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Pasfur 06-12-2009 08:25 PM

Preparing for a power outage... ideas?
I have a big concern with my 180 gallon FOWLR and 58 gallon reef. I live in a part of town that has frequent power outages during the storm season. We have huge trees in the area which almost always have broken limbs and down power lines during storms.

I've been trying to make plans to prepare for a power outage, and would like to be prepared for no power for up to 1 week. I'm looking for ideas, so throw them at me.

Does anyone know of a portable heater that operates off of a battery that can keep a small room warm during the winter months? I found this online.... Coleman 5053A751 ProCat Portable Catalytic Heater: Compare Prices, View Price History and Read Reviews at NexTag

What about air pumps? There are a lot of battery operated pumps in the aquarium hobby, but what about other applications? Are there cheaper air pumps in other industries that use batteries?

What about small fans that operate on a battery, to help cool the tank in the summer months?

Other ideas? Links?

IonBaller07 06-12-2009 08:46 PM

Wouldnt a small generator be easier?

Pasfur 06-12-2009 09:42 PM


Originally Posted by IonBaller07 (Post 204197)
Wouldnt a small generator be easier?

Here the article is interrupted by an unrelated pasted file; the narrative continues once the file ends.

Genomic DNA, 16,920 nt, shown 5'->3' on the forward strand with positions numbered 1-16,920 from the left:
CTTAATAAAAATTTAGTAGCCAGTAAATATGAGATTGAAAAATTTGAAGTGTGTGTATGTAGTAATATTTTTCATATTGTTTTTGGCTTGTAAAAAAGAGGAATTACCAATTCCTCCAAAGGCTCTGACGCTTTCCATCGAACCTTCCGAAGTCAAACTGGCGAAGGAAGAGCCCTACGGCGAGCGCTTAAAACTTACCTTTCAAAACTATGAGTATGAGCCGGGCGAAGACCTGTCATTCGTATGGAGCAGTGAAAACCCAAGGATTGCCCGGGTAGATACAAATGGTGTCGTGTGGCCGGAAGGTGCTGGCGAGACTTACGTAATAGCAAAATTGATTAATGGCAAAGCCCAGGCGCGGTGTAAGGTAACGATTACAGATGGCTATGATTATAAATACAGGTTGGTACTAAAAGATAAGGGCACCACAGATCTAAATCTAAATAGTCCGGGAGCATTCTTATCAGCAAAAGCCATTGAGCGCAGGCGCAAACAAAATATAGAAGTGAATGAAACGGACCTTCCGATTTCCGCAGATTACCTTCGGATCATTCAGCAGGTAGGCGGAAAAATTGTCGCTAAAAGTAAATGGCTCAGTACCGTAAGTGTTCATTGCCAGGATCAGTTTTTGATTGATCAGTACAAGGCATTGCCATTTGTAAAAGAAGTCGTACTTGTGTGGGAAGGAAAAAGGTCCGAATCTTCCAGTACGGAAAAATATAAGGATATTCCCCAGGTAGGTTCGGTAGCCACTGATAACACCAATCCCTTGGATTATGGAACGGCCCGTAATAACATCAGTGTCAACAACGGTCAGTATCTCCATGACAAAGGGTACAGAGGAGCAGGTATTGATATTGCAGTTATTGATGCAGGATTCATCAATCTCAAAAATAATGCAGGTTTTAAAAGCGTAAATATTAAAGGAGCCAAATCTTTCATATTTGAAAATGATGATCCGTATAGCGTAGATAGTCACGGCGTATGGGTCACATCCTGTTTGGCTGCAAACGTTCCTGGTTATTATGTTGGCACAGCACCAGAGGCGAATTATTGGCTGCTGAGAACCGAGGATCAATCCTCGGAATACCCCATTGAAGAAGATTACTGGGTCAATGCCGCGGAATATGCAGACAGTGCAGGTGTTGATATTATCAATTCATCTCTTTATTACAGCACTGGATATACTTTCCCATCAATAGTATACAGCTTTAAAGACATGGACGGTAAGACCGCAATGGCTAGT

Would it? It takes a lot of wattage to run an aquarium. I would expect the generator to be rather expensive. Am I wrong?

Kellsindell 06-13-2009 07:02 AM

I know a guy that has a 1/2hp generator and he runs all his tank and computer with it. He has a 280g with a 100g sump/refugium, calc reactor, EuroReef Skimmer, 3 vortechs, a window unit and much more equip on it. When our power went out this past few days ago, he was online while his tank was going and power was out.

wake49 06-13-2009 07:35 AM

I have a battery backup on my tank, but its to account for a few hours of power outage. I strictly have the heater, pump and overflow air lifter plugged into the battery. Everything else is plugged directly into the wall, through a coralife timer. I think that a generator would be the most dependable piece of equipment to keep things running, as long as you were selective as to what was plugged into it. 1000 watt lights are going to drain the generator a lot faster than if you ran a smaller light setup during power outages. It would probably make the most sense to plug the UPS (scroll halfway down the page) into the generator so that if you are at work, or something unexpected comes up, you buy yourself a little more time, say the generator runs out of fuel.

onefish2fish 06-13-2009 09:25 AM

depending what corals your keeping i would say they would fine for 3 days without light. infact i know some people that simulate storms in their tanks and leave the light out from time to time for a day or two.
flow and temp. is the issue when power fails.
its a good idea to have a flashlight handy, food grade ziplock bags for ice or heat packs to float in the water if it gets to hot/cold, you can also wrap the tank in a blanket to help insulate it, bat. back ups are a good idea, vortech power heads are $$$$ but you can get a bat. back up for them so thats another option.
its really about knowing what to do when the time comes so it doesnt hit you by suprise. if there is a bad storm stores may be closed, and then what?

Pasfur 06-14-2009 07:04 AM


Originally Posted by wake49 (Post 204307)